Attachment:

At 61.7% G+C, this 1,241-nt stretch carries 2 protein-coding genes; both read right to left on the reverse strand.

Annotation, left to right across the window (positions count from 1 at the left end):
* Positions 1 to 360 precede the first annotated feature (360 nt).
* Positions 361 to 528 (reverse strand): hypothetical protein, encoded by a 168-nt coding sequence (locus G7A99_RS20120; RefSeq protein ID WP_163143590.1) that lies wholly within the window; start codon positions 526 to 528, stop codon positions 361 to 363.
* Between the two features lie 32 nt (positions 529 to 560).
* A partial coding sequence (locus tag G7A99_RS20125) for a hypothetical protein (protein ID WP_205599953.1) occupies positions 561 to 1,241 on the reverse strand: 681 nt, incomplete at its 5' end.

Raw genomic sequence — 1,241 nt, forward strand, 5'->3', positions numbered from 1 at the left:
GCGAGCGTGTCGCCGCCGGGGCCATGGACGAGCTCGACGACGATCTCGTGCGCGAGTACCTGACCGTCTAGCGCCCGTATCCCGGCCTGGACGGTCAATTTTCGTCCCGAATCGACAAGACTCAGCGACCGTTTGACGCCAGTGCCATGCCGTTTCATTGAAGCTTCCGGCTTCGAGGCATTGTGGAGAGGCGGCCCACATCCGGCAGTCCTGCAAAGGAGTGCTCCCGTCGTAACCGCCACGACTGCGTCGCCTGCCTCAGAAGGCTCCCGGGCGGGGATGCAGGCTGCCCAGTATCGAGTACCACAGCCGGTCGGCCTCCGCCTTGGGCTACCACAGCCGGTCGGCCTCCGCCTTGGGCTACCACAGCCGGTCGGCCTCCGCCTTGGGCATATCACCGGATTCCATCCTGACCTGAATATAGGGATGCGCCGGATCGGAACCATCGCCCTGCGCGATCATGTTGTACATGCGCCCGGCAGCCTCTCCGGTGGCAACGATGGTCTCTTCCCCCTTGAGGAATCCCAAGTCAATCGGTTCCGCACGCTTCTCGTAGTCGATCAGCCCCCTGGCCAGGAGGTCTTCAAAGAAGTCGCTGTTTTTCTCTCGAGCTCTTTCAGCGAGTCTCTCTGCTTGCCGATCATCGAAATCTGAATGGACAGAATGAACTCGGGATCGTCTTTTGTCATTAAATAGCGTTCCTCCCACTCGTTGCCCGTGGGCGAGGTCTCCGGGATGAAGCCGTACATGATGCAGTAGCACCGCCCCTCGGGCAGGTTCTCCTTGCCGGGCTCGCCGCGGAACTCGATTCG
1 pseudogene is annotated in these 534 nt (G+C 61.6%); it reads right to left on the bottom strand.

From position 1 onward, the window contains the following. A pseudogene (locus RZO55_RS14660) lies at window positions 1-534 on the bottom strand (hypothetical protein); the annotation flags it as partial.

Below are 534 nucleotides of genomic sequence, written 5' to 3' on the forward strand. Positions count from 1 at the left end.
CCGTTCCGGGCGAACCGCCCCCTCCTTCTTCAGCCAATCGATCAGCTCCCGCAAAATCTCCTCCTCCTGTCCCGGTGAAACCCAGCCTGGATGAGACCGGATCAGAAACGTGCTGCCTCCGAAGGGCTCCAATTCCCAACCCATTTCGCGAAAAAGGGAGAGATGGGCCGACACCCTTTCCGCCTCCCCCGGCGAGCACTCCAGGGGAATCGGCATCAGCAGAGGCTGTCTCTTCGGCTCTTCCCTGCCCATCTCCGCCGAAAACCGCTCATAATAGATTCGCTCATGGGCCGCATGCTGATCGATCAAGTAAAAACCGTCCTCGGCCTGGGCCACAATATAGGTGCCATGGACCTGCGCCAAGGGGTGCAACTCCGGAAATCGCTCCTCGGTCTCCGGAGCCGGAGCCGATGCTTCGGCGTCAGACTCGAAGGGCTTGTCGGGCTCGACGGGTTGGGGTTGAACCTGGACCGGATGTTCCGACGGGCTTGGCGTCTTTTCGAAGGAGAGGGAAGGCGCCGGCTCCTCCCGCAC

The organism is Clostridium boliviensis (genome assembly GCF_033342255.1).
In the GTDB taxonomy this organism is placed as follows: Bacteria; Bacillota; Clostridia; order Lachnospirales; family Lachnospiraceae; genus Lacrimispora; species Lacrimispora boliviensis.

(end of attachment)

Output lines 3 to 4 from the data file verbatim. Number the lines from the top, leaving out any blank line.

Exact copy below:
* Positions 1 to 360 precede the first annotated feature (360 nt).
* Positions 361 to 528 (reverse strand): hypothetical protein, encoded by a 168-nt coding sequence (locus G7A99_RS20120; RefSeq protein ID WP_163143590.1) that lies wholly within the window; start codon positions 526 to 528, stop codon positions 361 to 363.